They'd added Corliss Williamson and Bobby Jackson to their bench and added defensive stud Doug Christie to their starting lineup. Those three helped flank an already strong core of Webber, Vlade Divac, Jason Williams and Peja Stojakovic and Sacramento won 55 games. Those 55 were the most they had won in a season since 1963-64 which was 2 and a half cities back for the franchise.
Although the Kings had taken 3 of 4 games in the regular season, the Suns were able to surprise them in Game 1 behind 21 points from Shawn Marion and 18/14 from Jason Kidd.
That would be the high point of the series for the Suns.
The Kings smacked the Suns around in a 26 point Game 2 win and took home court advantage back when they closed a tied Game 3 on a 14-6 run.
Phoenix led Game 4 by 19 in the second quarter and Sacramento managed to miss 22 straight shots at one point but they were still able to rally by the Suns behind 37 from Peja Stojakovic. The win gave Sacramento their first series victory in 20 years.
Shawn Marion shot just 10/34 in the final 2 games of the series.
If you miss 22 straight shots in a game and still win I think that counts as pretty memorable. So it's that.
Result - Spurs in 4
After going through back to back mediocre seasons, the 1997-98 Suns changed their roster quite a bit a bounced back strong. Prior to the season, the Suns signed veterans Cliff Robinson and George McCloud as free agents while their big move was trading for Antonio McDyess.
Adding McDyess to a pairing with Jason Kidd - who was in his first full Suns season - was an absolutely dynamite combination that helped the Suns become a 56 win team.
Injuries struck in the late season as Danny Manning - the guy who would win that season's Sixth Man of the Year - again tore his ACL and missed the last several games and the playoffs. The Suns would also be entering the playoffs with a banged-up Rex Chapman who had a hamstring injury.
The San Antonio Spurs machine you see right now had its roots in the 1997-98 season. The year before, David Robinson was injured and played just 6 games, during that season General Manager Gregg Popovich fired Bob Hill after a 3-15 start and appointed himself head coach.
Although the Spurs had the NBA's 3rd worst record, they won the lottery and the right to select Tim Duncan. With Robinson healthy and Duncan immediately awesome the Spurs won 56 games - a 36 win improvement.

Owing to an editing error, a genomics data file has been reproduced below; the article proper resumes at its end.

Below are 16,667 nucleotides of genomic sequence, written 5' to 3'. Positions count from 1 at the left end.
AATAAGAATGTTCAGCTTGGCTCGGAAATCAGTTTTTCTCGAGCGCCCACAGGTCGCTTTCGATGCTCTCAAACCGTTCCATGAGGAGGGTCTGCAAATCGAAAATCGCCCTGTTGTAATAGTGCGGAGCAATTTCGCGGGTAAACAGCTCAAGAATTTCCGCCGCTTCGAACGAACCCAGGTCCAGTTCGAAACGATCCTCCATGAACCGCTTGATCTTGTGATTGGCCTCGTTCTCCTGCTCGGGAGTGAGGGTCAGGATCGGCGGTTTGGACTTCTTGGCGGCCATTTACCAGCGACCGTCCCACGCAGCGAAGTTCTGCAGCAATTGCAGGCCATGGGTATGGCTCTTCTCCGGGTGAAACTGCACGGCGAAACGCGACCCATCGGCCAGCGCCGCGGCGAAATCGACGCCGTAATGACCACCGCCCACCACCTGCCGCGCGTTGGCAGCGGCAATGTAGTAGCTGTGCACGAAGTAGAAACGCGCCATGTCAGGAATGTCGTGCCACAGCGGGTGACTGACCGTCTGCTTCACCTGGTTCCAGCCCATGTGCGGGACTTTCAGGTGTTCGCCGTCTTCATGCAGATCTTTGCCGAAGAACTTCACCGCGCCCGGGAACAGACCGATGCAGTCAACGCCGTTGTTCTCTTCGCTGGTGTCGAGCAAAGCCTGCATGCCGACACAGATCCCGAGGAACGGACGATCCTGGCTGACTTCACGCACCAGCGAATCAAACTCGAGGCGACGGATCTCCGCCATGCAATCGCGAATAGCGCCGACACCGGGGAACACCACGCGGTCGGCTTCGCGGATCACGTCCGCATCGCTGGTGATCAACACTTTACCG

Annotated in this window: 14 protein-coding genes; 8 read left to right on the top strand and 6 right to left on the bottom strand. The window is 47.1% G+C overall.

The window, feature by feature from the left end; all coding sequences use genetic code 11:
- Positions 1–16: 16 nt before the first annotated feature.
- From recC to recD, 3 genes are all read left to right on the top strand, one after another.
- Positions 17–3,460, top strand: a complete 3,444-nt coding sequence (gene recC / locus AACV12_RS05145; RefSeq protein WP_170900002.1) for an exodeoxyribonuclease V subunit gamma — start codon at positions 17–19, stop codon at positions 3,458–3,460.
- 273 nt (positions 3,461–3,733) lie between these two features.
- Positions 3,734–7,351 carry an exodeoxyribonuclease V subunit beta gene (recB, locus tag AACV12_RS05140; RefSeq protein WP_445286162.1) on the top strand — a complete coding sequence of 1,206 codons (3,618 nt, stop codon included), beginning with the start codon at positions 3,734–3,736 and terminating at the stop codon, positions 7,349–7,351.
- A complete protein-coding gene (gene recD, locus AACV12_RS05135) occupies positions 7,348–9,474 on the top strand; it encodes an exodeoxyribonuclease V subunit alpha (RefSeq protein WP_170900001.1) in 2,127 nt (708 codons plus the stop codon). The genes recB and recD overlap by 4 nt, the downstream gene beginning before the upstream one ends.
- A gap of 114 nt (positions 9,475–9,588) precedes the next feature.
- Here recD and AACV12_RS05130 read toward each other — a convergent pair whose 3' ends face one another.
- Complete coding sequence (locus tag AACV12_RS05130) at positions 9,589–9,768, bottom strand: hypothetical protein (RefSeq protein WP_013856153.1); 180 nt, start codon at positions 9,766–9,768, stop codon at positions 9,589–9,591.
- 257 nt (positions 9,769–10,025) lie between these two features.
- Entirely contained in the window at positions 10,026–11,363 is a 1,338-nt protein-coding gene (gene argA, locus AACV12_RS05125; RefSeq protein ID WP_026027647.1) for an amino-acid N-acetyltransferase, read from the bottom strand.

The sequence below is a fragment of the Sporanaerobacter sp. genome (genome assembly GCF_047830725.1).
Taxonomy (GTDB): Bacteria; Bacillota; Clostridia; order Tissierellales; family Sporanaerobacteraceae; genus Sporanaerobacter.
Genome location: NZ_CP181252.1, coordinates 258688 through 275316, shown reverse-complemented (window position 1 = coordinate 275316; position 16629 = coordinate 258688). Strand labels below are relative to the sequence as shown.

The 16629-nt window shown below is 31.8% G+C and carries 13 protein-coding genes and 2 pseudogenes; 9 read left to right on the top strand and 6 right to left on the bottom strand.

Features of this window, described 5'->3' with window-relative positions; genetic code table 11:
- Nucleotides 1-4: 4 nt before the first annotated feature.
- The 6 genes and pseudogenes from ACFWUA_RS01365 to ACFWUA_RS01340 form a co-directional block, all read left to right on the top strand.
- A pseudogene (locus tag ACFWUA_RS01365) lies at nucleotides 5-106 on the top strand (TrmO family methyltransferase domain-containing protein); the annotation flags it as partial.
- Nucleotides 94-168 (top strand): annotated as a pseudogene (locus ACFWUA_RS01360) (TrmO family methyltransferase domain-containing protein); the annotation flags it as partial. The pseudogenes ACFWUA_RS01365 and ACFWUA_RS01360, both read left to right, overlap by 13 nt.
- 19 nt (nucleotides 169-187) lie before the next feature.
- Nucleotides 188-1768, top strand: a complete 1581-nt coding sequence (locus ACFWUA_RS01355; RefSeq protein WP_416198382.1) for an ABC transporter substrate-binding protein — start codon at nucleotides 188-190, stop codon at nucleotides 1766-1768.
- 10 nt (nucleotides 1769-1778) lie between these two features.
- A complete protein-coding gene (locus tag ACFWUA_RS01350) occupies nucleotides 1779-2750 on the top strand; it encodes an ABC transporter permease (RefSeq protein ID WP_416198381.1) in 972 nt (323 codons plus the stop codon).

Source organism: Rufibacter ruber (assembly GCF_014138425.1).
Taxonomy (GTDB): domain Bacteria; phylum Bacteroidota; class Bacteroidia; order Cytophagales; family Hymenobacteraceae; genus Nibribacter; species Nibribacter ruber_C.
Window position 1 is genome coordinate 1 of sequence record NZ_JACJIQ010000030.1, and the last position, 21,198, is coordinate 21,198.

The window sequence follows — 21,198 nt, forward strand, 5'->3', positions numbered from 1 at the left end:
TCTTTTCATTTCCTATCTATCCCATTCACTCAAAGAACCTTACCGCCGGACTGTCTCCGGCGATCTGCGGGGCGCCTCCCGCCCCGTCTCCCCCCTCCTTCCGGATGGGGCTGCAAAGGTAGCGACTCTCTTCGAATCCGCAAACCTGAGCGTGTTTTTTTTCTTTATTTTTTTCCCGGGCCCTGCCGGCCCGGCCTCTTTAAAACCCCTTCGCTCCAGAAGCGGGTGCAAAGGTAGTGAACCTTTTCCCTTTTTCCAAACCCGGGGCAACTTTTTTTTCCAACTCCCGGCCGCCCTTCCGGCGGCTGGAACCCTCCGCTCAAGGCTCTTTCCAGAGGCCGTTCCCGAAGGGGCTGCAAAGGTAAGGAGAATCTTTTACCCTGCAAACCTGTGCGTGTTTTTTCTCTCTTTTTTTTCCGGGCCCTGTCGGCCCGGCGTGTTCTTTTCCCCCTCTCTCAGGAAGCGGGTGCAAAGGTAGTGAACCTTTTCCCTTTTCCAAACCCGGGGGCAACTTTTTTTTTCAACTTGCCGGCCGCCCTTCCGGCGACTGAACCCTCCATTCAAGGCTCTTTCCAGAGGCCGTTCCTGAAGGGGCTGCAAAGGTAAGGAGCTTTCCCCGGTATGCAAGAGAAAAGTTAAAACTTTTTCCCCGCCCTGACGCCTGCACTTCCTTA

With Manning and a working Rex Chapman the Suns might have been solid competition in this series. Without those two - Chapman would appear in just 2 games - they were not.
Game 1 was the first of many playoff games for Tim Duncan - one I had the pleasure of attending - and he scored 32 points to lead the Spurs to a win.
The Suns were able to win Game 2 behind 22 points from George McCloud - including a 6/7 performance from three point range. Unfortunately when the series shifted to San Antonio, the Spurs rolled to a pair of relatively quiet double digit victories and the series win.
Memorable Moment :
Duncan takes over in Game 1. If you like nostalgia and don't mind heartbreak this video is for you:
Result - Suns in 4
Long live Backcourt 2000! When the Suns acquired Penny Hardaway in the offseason many people thought the Suns had a backcourt for the ages. Although those dudes wound up playing just 45 games together during the season and the Suns had to replace Danny Ainge with Scott Skiles after Ainge resigned - the team still won 53 games and made the playoffs.
With Jason Kidd sidelined with a late season ankle injury, Jerry Colangelo was able to coax Kevin Johnson out of his retirement to provide needed minutes at point guard.
Rodney Rogers won the NBA's Sixth Man of the Year award while averaging 13.8 points per game off the bench and shooting nearly 44% from the three point line. This was also the debut season of Shawn Marion but he was limited to 51 games with a knee injury.
San Antonio was the defending NBA champions and winners of 53 games but the story of their season occurred with just 4 games left in the regular season when Tim Duncan tore the lateral meniscus in his left knee.
Although Duncan tried to be ready (and this is a fascinating read), Popovich was not going to take chances with his 23 year old All-NBA 1st teamer.